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2013 Pediatric Subspecialty Boot Camp_Arterial access
2013 Pediatric Subspecialty Boot Camp_Arterial access
2013 Pediatric Subspecialty Boot Camp_Arterial access
2013 Pediatric Subspecialty Boot Camp_Arterial access
2013 Pediatric Subspecialty Boot Camp_Arterial access
2013 Pediatric Subspecialty Boot Camp_Arterial access
2013 Pediatric Subspecialty Boot Camp_Arterial access
2013 Pediatric Subspecialty Boot Camp_Arterial access
2013 Pediatric Subspecialty Boot Camp_Arterial access
2013 Pediatric Subspecialty Boot Camp_Arterial access
2013 Pediatric Subspecialty Boot Camp_Arterial access
2013 Pediatric Subspecialty Boot Camp_Arterial access
2013 Pediatric Subspecialty Boot Camp_Arterial access
2013 Pediatric Subspecialty Boot Camp_Arterial access
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2013 Pediatric Subspecialty Boot Camp_Arterial access

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  • xxx00.#####.ppt 07/16/13 02:16 AM P. Text Text Text Text
  • xxx00.#####.ppt 07/16/13 02:16 AM P. Text Text Text Text
  • Thrombosis and emboli can lead to ischemia and necrosis but is dependent on adequacy of collateral flow Thrombosis longer duration and size of cath relative to arterial lumen diameter leads to greater incidence of thrombosis. Also increased incidence w/repeated punctures and intermittent flushing Emboli More common w/manual intermittent flushing Skin necrosis Prox to radial art insertion site, blood supply to to skin of distal forearm arises directly from branches of rad art. w/o ANY collateral circulation. If cath tip interferes w/these branches then ischemia to skin occurs Prevention: 1) most distal insertion site 2) smallest sized catheter so as to cause the least amt of luminal obstruction 3) prolonged catheterization xxx00.#####.ppt 07/16/13 P.
  • Brachial artery not recommended due to absence of collateral circulation xxx00.#####.ppt 07/16/13 P.
  • Palpate artery just prox to radial head Insert needle about 30 degrees to surface of skin Dorsiflex wrist for insertion then place in neutral position Suture 3-0 silk The Modified Allen's Test has been the most frequently used method to clinically assess adequacy of ulnar artery collateral flow despite the lack of evidence that it can predict ischemic complications in the setting of radial artery occlusion. xxx00.#####.ppt 07/16/13 P.
  • Hyperabducted & externally rotated 90 degrees from pt’s body Insert needle just parallel to lateral edge of pectoralis major muscle xxx00.#####.ppt 07/16/13 P.
  • Positioned similarly as for CVC 2cm below inguinal ligament 3 fingers along pulse, index/middle/ring finger, insert in between index and middle finger Insert at 45 degree angle Puncture over maximal pulsation xxx00.#####.ppt 07/16/13 P.
  • mid plantar flexion Occlude DP art  blanch toe by Compressing toenail  release pressure on nail and observe for flushing  rapid return of color indicates adequate collateral flow xxx00.#####.ppt 07/16/13 P.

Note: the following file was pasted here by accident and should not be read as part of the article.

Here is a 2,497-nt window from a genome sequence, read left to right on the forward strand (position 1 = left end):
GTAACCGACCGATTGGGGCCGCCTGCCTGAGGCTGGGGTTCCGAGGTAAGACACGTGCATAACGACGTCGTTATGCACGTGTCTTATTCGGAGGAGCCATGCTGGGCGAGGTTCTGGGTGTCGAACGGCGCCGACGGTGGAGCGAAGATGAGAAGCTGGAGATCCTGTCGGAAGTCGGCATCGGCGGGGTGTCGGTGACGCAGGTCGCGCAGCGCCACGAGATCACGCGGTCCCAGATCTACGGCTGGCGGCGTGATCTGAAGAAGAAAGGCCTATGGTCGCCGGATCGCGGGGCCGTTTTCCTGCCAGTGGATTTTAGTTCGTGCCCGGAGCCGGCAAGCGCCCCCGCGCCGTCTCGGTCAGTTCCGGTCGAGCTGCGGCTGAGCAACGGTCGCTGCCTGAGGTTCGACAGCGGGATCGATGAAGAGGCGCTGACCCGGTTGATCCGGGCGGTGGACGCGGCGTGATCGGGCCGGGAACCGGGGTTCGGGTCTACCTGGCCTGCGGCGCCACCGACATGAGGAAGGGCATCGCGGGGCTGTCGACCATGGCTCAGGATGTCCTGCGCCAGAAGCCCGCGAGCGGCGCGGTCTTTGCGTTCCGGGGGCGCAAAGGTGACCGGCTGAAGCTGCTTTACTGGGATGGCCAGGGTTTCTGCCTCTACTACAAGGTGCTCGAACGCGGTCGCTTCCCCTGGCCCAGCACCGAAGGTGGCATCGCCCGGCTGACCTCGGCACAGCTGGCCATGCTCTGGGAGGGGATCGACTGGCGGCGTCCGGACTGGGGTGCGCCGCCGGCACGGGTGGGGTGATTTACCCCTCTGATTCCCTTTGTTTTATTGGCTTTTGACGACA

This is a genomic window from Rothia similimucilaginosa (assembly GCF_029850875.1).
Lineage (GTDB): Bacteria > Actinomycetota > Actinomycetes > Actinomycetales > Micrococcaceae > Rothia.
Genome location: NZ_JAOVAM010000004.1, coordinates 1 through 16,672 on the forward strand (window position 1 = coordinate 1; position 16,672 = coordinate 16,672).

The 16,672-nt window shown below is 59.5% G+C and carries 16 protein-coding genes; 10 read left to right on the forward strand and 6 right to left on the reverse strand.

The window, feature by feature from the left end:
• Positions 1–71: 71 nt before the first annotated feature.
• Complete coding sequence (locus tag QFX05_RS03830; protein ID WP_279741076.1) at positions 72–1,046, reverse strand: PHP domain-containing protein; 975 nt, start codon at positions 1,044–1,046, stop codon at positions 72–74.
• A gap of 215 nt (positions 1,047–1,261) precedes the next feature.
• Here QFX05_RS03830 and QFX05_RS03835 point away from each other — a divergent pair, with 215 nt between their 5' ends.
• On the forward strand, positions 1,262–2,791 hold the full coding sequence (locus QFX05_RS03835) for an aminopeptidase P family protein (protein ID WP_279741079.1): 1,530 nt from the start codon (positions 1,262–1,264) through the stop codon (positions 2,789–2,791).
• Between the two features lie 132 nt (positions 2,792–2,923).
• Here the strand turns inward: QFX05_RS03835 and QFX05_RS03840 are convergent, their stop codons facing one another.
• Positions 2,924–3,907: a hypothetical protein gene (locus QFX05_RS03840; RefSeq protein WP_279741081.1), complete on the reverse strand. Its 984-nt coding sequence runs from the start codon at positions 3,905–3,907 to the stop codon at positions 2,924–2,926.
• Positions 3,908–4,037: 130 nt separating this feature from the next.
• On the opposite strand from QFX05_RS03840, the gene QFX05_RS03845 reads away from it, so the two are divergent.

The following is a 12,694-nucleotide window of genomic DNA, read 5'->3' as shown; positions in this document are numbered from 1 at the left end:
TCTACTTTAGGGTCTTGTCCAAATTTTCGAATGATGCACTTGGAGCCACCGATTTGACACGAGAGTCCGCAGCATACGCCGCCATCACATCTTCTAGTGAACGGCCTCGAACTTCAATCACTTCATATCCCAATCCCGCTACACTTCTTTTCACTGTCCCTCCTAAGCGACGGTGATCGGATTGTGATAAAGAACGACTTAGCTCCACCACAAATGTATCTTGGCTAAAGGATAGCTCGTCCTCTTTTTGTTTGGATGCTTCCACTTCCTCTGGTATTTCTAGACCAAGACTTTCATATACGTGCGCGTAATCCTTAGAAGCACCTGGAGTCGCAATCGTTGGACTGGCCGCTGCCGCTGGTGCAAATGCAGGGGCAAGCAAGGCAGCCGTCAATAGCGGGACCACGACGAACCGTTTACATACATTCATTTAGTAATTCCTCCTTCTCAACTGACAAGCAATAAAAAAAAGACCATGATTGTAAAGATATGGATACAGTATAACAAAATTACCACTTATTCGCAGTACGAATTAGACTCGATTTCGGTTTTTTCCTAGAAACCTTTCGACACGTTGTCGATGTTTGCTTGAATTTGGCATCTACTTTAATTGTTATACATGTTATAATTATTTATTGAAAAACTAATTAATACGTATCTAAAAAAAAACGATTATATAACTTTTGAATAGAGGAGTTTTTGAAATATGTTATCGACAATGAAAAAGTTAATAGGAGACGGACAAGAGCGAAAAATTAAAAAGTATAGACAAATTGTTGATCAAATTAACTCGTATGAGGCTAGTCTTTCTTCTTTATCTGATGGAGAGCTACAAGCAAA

• Foot dorsiflexed xxx00.#####.ppt 07/16/13 P.
  • Transcript

    • 1. Pediatrics Vascular Access PART DEUX: Arterial Catheterization
    • 2. Page 2 xxx00.#####.ppt 07/16/13 02:16 AM Pediatrics Objectives •By the end of this workshop, the learner will be able to: ‐Recall at least 3 indications and 3 contraindications for arterial catheterization ‐Name at least 5 complications associated with arterial catheterization ‐Describe the anatomic landmarks used to guide arterial catheterization at specified sites of insertion ‐Identify the potential sites for arterial catheterization ‐Choose the appropriate sized vascular catheter according to the patient’s size
    • 3. Page 3 xxx00.#####.ppt 07/16/13 02:16 AM Pediatrics Indications •Arterial blood sampling ‐Oxygenation ‐Ventilation •Frequent blood sampling •Continuous monitoring of blood pressure
    • 4. Page 4 xxx00.#####.ppt 07/16/13 02:16 AM Pediatrics Contraindications •Known deficiencies of collateral circulation •Infection at site of insertion •Trauma injury •Coagulopathy
    • 5. Page 5 xxx00.#####.ppt 07/16/13 02:16 AM Pediatrics Complication •Arterial spasm •Thrombosis ‐Mottling proximal/distal to catheter site •Emboli •Hemorrhage ‐Axillary sheath hematoma •Infection ‐Low incidence •Skin necrosis •Fistula •Aneurysm •Brachial plexus injury
    • 6. Page 6 xxx00.#####.ppt 07/16/13 02:16 AM Pediatrics Sites of insertion •Radial/Ulnar •Axillary •Dorsalis pedis •Posterior tibial •Femoral
    • 7. Page 7 xxx00.#####.ppt 07/16/13 02:16 AM Pediatrics •Anatomy •Surface Landmarks •Positioning
    • 8. Page 8 xxx00.#####.ppt 07/16/13 02:16 AM Pediatrics Radial •Most common site •Lies in longitudinal groove formed by FCRM and distal radius •Check for collateral flow •Thrombosis is common
    • 9. Page 9 xxx00.#####.ppt 07/16/13 02:16 AM Pediatrics Axillary •Large artery •Excellent collateral flow •Air/thrombus embolism can cause brain/hand ischemia
    • 10. Page 10 xxx00.#####.ppt 07/16/13 02:16 AM Pediatrics Femoral •Also large artery •May still be palpable with marked hypotension •Lack of collateral flow •Air/thrombus embolism can cause foot/toe ischemia
    • 11. Page 11 xxx00.#####.ppt 07/16/13 02:16 AM Pediatrics Dorsalis pedis •Descends down dorsum of foot parallel & lateral to EHLT •Check for collateral flow ‐Occlude artery ‐Blanch great toe for several seconds ‐Release pressure & observe for flushing
    • 12. Page 12 xxx00.#####.ppt 07/16/13 02:16 AM Pediatrics Posterior tibial
    • 13. Page 13 xxx00.#####.ppt 07/16/13 02:16 AM Pediatrics •Confirm via pressure transduction •Tubing used for pressure monitoring should include a Luer-lock design •Papaverine-containing heparin solution prolongs arterial catheter life •If you cannot transduce……
    • 14. Page 14 xxx00.#####.ppt 07/16/13 02:16 AM Pediatrics TAKE IT OUT!!! TAKE IT OUT! TAKE IT OUT!!

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